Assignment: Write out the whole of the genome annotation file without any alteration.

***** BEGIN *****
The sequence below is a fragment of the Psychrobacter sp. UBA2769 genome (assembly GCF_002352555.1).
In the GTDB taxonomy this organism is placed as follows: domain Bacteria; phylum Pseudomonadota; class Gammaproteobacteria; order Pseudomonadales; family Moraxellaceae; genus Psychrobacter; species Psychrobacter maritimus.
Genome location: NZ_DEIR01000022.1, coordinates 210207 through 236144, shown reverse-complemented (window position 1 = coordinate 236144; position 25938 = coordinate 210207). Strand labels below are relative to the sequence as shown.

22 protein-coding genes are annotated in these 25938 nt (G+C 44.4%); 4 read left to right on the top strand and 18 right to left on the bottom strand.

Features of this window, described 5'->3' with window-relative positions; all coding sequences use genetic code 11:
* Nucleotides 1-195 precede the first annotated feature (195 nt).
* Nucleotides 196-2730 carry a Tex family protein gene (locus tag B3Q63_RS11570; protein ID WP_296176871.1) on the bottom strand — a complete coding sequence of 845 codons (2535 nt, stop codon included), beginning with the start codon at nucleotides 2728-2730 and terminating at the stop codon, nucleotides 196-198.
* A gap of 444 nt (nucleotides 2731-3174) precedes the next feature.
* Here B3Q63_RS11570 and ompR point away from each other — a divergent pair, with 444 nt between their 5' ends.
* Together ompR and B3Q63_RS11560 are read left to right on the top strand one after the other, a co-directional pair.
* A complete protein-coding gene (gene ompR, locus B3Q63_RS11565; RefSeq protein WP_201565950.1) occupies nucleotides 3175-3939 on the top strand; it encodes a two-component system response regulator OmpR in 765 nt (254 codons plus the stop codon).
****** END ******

The sequence below is a fragment of the Psychrobacter sp. UBA2769 genome (assembly GCF_002352555.1).
In the GTDB taxonomy this organism is placed as follows: domain Bacteria; phylum Pseudomonadota; class Gammaproteobacteria; order Pseudomonadales; family Moraxellaceae; genus Psychrobacter; species Psychrobacter maritimus.
Genome location: NZ_DEIR01000022.1, coordinates 210207 through 236144, shown reverse-complemented (window position 1 = coordinate 236144; position 25938 = coordinate 210207). Strand labels below are relative to the sequence as shown.

22 protein-coding genes are annotated in these 25938 nt (G+C 44.4%); 4 read left to right on the top strand and 18 right to left on the bottom strand.

Features of this window, described 5'->3' with window-relative positions; all coding sequences use genetic code 11:
* Nucleotides 1-195 precede the first annotated feature (195 nt).
* Nucleotides 196-2730 carry a Tex family protein gene (locus tag B3Q63_RS11570; protein ID WP_296176871.1) on the bottom strand — a complete coding sequence of 845 codons (2535 nt, stop codon included), beginning with the start codon at nucleotides 2728-2730 and terminating at the stop codon, nucleotides 196-198.
* A gap of 444 nt (nucleotides 2731-3174) precedes the next feature.
* Here B3Q63_RS11570 and ompR point away from each other — a divergent pair, with 444 nt between their 5' ends.
* Together ompR and B3Q63_RS11560 are read left to right on the top strand one after the other, a co-directional pair.
* A complete protein-coding gene (gene ompR, locus B3Q63_RS11565; RefSeq protein WP_201565950.1) occupies nucleotides 3175-3939 on the top strand; it encodes a two-component system response regulator OmpR in 765 nt (254 codons plus the stop codon).